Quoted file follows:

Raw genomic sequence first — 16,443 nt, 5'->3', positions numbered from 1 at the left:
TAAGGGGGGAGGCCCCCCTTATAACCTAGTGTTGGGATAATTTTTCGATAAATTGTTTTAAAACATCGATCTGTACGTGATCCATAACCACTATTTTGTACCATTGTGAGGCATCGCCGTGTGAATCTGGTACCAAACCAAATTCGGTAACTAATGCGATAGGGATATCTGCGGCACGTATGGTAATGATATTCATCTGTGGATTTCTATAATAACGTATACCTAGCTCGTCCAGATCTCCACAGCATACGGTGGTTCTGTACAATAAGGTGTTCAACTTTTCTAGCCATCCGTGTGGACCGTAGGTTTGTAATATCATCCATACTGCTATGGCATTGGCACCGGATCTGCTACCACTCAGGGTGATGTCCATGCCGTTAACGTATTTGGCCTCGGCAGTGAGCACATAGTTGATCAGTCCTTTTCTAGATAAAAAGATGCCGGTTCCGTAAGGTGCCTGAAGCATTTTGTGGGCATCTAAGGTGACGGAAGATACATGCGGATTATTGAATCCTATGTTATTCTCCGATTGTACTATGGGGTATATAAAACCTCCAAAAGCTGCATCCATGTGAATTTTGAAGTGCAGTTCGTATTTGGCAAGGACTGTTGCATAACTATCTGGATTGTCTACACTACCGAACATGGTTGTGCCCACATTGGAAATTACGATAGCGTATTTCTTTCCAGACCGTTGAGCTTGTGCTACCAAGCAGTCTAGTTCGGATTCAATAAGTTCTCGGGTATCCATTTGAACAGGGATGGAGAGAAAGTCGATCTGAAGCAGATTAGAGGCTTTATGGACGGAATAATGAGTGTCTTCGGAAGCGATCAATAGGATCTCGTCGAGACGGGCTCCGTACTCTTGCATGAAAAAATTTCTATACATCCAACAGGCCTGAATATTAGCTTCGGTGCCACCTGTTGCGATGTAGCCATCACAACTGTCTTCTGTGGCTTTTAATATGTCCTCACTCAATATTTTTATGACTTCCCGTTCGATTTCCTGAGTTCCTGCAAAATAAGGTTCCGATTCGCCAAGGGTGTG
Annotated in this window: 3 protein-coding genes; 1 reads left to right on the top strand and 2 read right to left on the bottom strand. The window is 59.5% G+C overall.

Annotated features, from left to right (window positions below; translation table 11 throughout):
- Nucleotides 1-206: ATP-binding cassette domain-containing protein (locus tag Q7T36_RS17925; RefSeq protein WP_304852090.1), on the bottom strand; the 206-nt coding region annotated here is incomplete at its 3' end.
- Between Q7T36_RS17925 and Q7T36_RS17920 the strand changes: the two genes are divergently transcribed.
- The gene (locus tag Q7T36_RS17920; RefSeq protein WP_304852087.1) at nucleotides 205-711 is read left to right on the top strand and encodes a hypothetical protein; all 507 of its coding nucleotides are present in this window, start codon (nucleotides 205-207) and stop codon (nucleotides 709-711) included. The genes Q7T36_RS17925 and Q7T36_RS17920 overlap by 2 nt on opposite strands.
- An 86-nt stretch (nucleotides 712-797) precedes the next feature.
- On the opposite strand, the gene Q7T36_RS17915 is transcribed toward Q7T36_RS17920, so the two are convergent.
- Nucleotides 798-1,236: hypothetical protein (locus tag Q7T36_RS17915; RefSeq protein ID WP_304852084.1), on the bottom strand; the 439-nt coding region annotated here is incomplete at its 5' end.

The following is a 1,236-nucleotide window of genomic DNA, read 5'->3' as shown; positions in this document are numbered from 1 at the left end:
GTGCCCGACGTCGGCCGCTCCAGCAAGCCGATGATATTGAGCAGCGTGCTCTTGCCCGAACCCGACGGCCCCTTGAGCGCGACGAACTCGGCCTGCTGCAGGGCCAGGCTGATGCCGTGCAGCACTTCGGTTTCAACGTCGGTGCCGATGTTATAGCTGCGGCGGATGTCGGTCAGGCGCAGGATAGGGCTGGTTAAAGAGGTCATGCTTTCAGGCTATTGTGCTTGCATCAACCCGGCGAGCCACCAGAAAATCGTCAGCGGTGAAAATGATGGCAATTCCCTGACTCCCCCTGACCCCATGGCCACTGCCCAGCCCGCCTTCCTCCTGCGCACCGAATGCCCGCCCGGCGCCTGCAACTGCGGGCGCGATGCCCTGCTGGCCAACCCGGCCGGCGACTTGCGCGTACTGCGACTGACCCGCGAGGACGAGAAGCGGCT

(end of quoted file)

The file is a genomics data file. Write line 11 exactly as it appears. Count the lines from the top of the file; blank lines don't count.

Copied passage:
The following is a 1,236-nucleotide window of genomic DNA, read 5'->3' as shown; positions in this document are numbered from 1 at the left end: